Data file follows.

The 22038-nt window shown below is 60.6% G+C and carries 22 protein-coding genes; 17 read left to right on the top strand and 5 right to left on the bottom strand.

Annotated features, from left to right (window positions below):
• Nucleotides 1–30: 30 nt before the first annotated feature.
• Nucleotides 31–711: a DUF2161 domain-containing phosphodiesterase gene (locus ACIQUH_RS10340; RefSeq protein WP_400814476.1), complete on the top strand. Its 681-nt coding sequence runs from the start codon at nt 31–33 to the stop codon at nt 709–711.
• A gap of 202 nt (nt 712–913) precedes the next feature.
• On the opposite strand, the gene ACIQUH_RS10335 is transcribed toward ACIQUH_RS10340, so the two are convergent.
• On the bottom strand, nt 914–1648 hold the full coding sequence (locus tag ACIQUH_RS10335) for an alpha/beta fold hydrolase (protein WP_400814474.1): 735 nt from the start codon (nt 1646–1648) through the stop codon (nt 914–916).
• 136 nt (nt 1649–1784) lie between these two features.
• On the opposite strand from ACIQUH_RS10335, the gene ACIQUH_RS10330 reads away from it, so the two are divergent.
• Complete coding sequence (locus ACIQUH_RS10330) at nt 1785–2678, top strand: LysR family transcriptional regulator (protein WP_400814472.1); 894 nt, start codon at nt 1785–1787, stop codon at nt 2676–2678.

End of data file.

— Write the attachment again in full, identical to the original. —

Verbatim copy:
The 22038-nt window shown below is 60.6% G+C and carries 22 protein-coding genes; 17 read left to right on the top strand and 5 right to left on the bottom strand.

Annotated features, from left to right (window positions below):
• Nucleotides 1–30: 30 nt before the first annotated feature.
• Nucleotides 31–711: a DUF2161 domain-containing phosphodiesterase gene (locus ACIQUH_RS10340; RefSeq protein WP_400814476.1), complete on the top strand. Its 681-nt coding sequence runs from the start codon at nt 31–33 to the stop codon at nt 709–711.
• A gap of 202 nt (nt 712–913) precedes the next feature.
• On the opposite strand, the gene ACIQUH_RS10335 is transcribed toward ACIQUH_RS10340, so the two are convergent.
• On the bottom strand, nt 914–1648 hold the full coding sequence (locus tag ACIQUH_RS10335) for an alpha/beta fold hydrolase (protein WP_400814474.1): 735 nt from the start codon (nt 1646–1648) through the stop codon (nt 914–916).
• 136 nt (nt 1649–1784) lie between these two features.
• On the opposite strand from ACIQUH_RS10335, the gene ACIQUH_RS10330 reads away from it, so the two are divergent.
• Complete coding sequence (locus ACIQUH_RS10330) at nt 1785–2678, top strand: LysR family transcriptional regulator (protein WP_400814472.1); 894 nt, start codon at nt 1785–1787, stop codon at nt 2676–2678.